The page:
• PA-1 traction motors

  • Discussion of products from the American Locomotive Company. A web site with current Alco 251 information can be found here: Fairbanks-Morse/Alco 251.
Discussion of products from the American Locomotive Company. A web site with current Alco 251 information can be found here: Fairbanks-Morse/Alco 251.

Moderator: Alcoman

  by Typewriters
I don't have anything official -- ie printed by maker or railroad -- that actually GIVES a minimum continuous speed for the DL-109.

HOWEVER, I do have an original NYNH&H General Notice that covers operation of all the 0700 class, which was printed by the railroad in October 1946. It does have some figures you (we) might like to note, and compare.

Operation of the units included automatic forward transition, but not automatic back transition. When current in parallel reached 850 Amps with speed decreasing, the throttle was closed and then re-opened which allowed the back transition to series to occur. After that happened, the following limits applied:

0-700 Amps: continuous
700-800 Amps: 1 1/2 Hours
800-900 Amps 20 min
900-1100 Amps 10 min
1100-1500 Amps 4 min

A note at the end of the section on currents: "Always be on the alert to watch traction motor currents when speed is less than 25 MPH."

So, then, we can probably make an educated guess from this information that the minimum continuous speed is REALLY close to 25 MPH. I'm willing to make that jump, anyway.

Later- "Do not operate locomotive faster than 70 MPH with or without power on the traction motors." That is interesting; I had thought the NYNH&H units were geared higher. It's likely a railroad-related, and not locomotive-related restriction (tracking, overturning rail on curves, etc.)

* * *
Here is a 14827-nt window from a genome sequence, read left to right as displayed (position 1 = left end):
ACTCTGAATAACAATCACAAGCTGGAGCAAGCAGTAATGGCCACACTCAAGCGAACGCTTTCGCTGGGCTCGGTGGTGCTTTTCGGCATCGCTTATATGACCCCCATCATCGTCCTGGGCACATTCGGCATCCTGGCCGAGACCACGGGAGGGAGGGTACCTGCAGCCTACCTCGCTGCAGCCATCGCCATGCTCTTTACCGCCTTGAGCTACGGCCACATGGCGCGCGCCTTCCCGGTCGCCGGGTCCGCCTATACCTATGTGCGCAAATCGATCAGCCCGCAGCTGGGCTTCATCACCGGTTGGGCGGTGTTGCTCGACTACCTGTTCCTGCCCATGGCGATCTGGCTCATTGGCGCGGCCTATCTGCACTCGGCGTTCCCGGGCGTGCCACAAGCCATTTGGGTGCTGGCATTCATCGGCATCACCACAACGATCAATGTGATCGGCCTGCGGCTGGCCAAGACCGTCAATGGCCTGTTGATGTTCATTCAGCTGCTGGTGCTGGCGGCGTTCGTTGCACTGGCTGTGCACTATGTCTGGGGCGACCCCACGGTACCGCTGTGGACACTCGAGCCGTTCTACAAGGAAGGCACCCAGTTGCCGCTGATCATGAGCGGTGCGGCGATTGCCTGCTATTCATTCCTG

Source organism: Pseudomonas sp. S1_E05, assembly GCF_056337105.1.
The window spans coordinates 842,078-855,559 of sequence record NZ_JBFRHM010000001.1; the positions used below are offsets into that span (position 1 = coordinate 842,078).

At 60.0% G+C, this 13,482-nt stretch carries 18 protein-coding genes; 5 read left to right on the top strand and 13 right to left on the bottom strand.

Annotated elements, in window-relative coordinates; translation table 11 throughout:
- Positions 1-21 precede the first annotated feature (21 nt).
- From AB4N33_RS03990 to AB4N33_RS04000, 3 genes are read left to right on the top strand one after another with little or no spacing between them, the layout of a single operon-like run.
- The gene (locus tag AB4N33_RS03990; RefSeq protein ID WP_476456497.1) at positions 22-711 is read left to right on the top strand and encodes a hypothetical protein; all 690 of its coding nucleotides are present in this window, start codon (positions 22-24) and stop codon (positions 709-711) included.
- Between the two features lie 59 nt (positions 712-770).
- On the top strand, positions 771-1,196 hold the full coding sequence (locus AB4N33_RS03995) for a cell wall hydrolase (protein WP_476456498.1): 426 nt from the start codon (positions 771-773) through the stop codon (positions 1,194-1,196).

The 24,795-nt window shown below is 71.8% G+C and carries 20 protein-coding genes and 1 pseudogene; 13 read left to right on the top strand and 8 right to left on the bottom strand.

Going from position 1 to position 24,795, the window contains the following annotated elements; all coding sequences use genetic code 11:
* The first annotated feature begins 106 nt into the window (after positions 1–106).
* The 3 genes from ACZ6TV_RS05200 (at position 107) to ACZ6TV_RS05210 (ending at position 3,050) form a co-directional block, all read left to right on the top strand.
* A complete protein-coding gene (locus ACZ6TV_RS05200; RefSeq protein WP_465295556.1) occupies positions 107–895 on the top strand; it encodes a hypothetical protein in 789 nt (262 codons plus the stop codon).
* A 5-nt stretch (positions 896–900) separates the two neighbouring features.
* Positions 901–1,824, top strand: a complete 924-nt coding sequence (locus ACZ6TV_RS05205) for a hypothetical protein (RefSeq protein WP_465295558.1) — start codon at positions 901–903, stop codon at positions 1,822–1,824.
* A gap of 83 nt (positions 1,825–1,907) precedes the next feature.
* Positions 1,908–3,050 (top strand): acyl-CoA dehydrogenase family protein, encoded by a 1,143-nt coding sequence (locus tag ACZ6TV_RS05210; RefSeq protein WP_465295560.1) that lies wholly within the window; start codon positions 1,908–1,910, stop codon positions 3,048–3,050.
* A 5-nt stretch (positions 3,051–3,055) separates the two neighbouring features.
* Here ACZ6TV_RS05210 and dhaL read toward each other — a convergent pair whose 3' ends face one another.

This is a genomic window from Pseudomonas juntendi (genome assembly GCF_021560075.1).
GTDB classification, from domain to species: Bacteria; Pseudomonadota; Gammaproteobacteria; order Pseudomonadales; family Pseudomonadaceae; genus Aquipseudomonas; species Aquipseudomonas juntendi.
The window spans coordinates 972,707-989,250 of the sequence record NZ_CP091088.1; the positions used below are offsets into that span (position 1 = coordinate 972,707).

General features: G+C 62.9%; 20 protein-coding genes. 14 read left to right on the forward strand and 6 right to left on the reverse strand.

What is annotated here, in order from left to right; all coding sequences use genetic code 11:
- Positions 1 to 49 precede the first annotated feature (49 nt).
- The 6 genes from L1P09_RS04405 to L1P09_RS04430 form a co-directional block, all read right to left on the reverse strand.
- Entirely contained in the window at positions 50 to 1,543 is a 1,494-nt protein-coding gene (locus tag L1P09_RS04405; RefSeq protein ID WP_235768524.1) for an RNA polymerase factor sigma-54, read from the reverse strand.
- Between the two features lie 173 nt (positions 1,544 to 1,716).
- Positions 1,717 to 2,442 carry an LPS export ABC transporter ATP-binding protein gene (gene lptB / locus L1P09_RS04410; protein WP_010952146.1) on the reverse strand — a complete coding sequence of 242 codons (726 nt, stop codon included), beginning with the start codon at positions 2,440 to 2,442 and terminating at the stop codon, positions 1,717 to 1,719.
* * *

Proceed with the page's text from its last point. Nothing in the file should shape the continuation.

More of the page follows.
Oh - a digression, Allen - I do not know where the first reference to 726 motors in 244-engined passenger locomotives appeared. I believe, though, it might have been in a book specifically printed on these units a few years ago. I myself am of the mind that none were used in regular production units by way of that table in TP-400.

Now, I do also have several textbooks produced for use in the railroad industry, which are clearly provided with information direct from the builders for the purpose of educating those entering the field in some way or another. One of these, "Diesel Locomotives - Mechanical Equipment" has information on the twin-engine ALCO-GE units. Photos are included of both Southern A&B and NYNH&H units. It was printed the third time in 1947; this copy has a name signed in the cover (the recipient) and a date of 1/31/48.

Information by a speed-TE curve in the book indicates, for units equipped matching the curve that is, two GT-557 generators, 4 GE-730 motors, 58 to 25 gears and 40" wheels. The curve goes up to 120 MPH, and ends there. (So does the whole graph, actually.)

Later: "Find out the maximum speed limit on your particular locomotive and do not exceed it at any time under any condition. There is also a minimum speed limit which is 1/4 of the maximum speed limit. Do not go below this minimum speed with full throttle except for short periods of time, otherwise the traction motors will overheat."

The description of the (dual ammeters and) load limits are slightly different in this account.

White scale / 0 to 700 / Continuous rating
Yellow scale / 700 to 800 / 1 1/2 hours
Red scale / 800 to 1500 / 4 minutes
"Operation in the red scale is prohibited except for starting the train or for very short and intermittent periods of not more than four minutes each."